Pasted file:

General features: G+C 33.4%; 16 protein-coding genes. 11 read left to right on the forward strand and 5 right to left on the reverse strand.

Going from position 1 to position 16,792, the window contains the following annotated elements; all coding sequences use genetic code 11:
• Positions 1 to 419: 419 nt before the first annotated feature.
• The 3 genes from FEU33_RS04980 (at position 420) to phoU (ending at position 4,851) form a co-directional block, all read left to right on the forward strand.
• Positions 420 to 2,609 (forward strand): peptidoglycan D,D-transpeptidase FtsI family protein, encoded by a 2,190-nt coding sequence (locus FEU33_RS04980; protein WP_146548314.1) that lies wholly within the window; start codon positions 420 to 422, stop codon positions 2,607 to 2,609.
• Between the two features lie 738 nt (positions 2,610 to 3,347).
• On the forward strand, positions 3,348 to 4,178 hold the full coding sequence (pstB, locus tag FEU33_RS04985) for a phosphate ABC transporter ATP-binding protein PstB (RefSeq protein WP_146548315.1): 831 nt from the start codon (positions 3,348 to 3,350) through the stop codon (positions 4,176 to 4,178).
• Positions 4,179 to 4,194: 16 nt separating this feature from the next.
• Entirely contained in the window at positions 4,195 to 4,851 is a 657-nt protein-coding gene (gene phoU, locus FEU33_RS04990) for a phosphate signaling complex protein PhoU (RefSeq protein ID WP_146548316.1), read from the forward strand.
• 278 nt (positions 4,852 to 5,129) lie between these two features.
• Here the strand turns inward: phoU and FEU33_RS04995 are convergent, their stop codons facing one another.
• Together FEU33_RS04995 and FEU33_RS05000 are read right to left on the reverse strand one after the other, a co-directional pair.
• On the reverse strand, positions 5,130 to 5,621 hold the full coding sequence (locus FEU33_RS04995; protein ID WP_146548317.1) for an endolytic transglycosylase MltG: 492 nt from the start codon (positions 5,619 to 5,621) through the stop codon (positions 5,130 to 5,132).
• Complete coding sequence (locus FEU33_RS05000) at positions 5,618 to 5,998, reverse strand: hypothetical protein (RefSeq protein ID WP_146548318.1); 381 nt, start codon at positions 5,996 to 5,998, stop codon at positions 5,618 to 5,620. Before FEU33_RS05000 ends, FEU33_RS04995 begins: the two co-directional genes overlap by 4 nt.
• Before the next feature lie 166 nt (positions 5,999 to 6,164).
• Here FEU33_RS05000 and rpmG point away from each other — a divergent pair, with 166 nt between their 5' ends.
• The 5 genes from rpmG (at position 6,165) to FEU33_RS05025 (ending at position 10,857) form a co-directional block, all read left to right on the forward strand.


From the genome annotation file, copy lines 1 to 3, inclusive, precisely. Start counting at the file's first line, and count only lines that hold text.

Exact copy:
General features: G+C 33.4%; 16 protein-coding genes. 11 read left to right on the forward strand and 5 right to left on the reverse strand.

Going from position 1 to position 16,792, the window contains the following annotated elements; all coding sequences use genetic code 11:
• Positions 1 to 419: 419 nt before the first annotated feature.